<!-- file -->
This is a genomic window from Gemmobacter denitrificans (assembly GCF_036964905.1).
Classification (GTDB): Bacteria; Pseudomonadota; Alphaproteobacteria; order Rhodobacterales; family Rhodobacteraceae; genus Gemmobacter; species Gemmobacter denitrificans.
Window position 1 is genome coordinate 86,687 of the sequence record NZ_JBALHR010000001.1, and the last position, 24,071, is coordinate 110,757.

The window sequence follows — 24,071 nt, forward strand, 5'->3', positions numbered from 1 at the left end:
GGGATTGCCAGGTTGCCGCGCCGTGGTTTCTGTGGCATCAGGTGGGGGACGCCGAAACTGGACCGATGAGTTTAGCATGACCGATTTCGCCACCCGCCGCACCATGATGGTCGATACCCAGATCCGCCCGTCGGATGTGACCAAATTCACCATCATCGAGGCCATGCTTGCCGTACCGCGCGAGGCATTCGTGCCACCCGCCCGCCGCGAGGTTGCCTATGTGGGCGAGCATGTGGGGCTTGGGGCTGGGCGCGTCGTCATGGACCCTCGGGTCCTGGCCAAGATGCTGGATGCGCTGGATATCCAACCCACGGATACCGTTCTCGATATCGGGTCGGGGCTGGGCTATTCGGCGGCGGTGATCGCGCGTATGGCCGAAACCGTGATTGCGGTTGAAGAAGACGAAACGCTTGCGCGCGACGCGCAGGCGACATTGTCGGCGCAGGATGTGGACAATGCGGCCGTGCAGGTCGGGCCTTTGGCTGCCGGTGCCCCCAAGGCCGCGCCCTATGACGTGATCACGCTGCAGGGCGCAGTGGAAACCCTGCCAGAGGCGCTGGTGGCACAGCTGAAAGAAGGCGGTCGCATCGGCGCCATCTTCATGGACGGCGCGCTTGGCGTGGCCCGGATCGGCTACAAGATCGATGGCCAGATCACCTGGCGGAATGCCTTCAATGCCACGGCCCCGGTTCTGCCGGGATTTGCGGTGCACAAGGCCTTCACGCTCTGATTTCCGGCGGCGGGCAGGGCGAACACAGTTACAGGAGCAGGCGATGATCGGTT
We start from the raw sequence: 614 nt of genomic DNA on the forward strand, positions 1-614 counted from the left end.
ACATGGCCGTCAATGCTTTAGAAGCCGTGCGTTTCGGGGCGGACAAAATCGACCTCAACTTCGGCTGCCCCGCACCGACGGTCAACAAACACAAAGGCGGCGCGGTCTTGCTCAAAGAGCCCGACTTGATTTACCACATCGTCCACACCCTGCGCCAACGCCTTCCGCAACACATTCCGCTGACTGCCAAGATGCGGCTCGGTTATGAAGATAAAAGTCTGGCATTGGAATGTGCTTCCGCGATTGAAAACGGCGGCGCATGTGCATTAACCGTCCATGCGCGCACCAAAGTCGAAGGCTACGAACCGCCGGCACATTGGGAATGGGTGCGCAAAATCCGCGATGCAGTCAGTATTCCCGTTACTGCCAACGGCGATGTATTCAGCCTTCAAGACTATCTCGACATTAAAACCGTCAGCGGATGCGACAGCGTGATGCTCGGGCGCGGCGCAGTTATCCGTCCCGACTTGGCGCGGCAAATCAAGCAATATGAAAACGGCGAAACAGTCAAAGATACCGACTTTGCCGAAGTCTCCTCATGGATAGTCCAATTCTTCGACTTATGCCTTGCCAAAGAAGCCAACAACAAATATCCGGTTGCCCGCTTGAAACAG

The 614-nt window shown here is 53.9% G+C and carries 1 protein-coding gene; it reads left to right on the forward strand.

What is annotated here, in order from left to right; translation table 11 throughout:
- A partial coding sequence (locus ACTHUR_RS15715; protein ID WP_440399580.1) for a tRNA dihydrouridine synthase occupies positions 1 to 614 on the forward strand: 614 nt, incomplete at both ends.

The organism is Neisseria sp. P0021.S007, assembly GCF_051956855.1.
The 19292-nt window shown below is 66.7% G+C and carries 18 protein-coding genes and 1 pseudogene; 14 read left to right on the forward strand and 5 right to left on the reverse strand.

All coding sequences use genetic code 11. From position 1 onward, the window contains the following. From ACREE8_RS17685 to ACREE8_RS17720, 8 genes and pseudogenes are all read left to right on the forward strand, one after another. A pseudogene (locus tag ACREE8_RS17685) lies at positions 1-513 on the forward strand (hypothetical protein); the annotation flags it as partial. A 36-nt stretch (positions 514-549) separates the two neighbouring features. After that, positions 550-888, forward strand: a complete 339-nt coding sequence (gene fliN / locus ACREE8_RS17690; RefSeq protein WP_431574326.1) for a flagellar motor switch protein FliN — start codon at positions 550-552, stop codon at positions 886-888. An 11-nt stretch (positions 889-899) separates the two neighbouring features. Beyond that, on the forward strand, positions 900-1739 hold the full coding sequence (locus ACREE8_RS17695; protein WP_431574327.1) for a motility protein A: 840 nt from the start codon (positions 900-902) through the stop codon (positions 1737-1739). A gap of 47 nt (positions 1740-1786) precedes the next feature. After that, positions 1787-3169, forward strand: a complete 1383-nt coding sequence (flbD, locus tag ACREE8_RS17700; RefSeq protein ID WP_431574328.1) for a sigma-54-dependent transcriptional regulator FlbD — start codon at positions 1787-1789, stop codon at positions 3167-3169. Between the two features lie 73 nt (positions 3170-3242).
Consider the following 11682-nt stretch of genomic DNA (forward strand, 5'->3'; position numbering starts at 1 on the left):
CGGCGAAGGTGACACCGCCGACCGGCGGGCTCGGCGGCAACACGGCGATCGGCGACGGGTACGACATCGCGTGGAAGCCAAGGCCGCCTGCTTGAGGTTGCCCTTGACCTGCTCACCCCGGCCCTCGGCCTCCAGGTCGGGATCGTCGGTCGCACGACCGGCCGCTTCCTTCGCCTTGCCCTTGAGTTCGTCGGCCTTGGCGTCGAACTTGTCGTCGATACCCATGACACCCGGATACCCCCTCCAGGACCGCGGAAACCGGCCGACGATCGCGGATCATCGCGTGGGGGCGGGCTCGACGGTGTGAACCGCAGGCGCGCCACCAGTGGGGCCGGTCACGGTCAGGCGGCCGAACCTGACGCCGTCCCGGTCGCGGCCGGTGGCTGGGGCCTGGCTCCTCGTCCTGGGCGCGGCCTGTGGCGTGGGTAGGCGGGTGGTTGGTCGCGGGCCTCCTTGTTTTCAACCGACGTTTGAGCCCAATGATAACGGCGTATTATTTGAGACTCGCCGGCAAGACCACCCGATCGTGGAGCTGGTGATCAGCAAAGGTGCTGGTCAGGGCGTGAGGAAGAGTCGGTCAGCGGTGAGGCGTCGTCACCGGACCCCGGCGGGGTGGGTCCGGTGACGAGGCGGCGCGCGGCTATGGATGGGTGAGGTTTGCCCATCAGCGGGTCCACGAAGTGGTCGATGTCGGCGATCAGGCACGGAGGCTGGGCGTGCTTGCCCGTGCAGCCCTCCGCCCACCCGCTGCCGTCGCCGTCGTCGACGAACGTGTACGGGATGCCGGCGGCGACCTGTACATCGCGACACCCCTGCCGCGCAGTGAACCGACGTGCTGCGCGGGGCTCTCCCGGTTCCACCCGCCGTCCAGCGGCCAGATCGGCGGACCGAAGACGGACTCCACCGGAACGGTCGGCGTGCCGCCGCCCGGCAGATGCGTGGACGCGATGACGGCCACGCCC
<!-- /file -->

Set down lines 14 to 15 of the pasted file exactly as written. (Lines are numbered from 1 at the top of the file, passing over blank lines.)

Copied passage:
Consider the following 11682-nt stretch of genomic DNA (forward strand, 5'->3'; position numbering starts at 1 on the left):
CGGCGAAGGTGACACCGCCGACCGGCGGGCTCGGCGGCAACACGGCGATCGGCGACGGGTACGACATCGCGTGGAAGCCAAGGCCGCCTGCTTGAGGTTGCCCTTGACCTGCTCACCCCGGCCCTCGGCCTCCAGGTCGGGATCGTCGGTCGCACGACCGGCCGCTTCCTTCGCCTTGCCCTTGAGTTCGTCGGCCTTGGCGTCGAACTTGTCGTCGATACCCATGACACCCGGATACCCCCTCCAGGACCGCGGAAACCGGCCGACGATCGCGGATCATCGCGTGGGGGCGGGCTCGACGGTGTGAACCGCAGGCGCGCCACCAGTGGGGCCGGTCACGGTCAGGCGGCCGAACCTGACGCCGTCCCGGTCGCGGCCGGTGGCTGGGGCCTGGCTCCTCGTCCTGGGCGCGGCCTGTGGCGTGGGTAGGCGGGTGGTTGGTCGCGGGCCTCCTTGTTTTCAACCGACGTTTGAGCCCAATGATAACGGCGTATTATTTGAGACTCGCCGGCAAGACCACCCGATCGTGGAGCTGGTGATCAGCAAAGGTGCTGGTCAGGGCGTGAGGAAGAGTCGGTCAGCGGTGAGGCGTCGTCACCGGACCCCGGCGGGGTGGGTCCGGTGACGAGGCGGCGCGCGGCTATGGATGGGTGAGGTTTGCCCATCAGCGGGTCCACGAAGTGGTCGATGTCGGCGATCAGGCACGGAGGCTGGGCGTGCTTGCCCGTGCAGCCCTCCGCCCACCCGCTGCCGTCGCCGTCGTCGACGAACGTGTACGGGATGCCGGCGGCGACCTGTACATCGCGACACCCCTGCCGCGCAGTGAACCGACGTGCTGCGCGGGGCTCTCCCGGTTCCACCCGCCGTCCAGCGGCCAGATCGGCGGACCGAAGACGGACTCCACCGGAACGGTCGGCGTGCCGCCGCCCGGCAGATGCGTGGACGCGATGACGGCCACGCCC